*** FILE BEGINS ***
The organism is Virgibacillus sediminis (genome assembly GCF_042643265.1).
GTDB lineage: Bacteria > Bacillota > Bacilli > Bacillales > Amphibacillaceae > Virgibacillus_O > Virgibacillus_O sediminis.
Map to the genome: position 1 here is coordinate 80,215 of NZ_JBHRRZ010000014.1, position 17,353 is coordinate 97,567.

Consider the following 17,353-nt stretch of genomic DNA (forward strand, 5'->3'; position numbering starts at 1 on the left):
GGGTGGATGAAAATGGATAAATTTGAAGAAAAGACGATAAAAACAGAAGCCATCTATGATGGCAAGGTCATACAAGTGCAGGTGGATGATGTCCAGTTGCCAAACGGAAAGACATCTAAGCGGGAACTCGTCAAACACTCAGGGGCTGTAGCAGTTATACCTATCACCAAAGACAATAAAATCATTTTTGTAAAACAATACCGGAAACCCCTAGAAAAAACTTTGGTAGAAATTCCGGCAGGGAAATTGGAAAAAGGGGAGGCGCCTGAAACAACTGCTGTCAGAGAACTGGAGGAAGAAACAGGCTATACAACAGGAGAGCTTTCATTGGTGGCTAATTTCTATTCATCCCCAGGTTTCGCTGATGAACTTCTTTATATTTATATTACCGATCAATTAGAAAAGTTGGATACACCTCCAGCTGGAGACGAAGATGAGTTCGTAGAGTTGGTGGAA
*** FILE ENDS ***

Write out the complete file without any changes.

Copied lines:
The organism is Virgibacillus sediminis (genome assembly GCF_042643265.1).
GTDB lineage: Bacteria > Bacillota > Bacilli > Bacillales > Amphibacillaceae > Virgibacillus_O > Virgibacillus_O sediminis.
Map to the genome: position 1 here is coordinate 80,215 of NZ_JBHRRZ010000014.1, position 17,353 is coordinate 97,567.

Consider the following 17,353-nt stretch of genomic DNA (forward strand, 5'->3'; position numbering starts at 1 on the left):
GGGTGGATGAAAATGGATAAATTTGAAGAAAAGACGATAAAAACAGAAGCCATCTATGATGGCAAGGTCATACAAGTGCAGGTGGATGATGTCCAGTTGCCAAACGGAAAGACATCTAAGCGGGAACTCGTCAAACACTCAGGGGCTGTAGCAGTTATACCTATCACCAAAGACAATAAAATCATTTTTGTAAAACAATACCGGAAACCCCTAGAAAAAACTTTGGTAGAAATTCCGGCAGGGAAATTGGAAAAAGGGGAGGCGCCTGAAACAACTGCTGTCAGAGAACTGGAGGAAGAAACAGGCTATACAACAGGAGAGCTTTCATTGGTGGCTAATTTCTATTCATCCCCAGGTTTCGCTGATGAACTTCTTTATATTTATATTACCGATCAATTAGAAAAGTTGGATACACCTCCAGCTGGAGACGAAGATGAGTTCGTAGAGTTGGTGGAA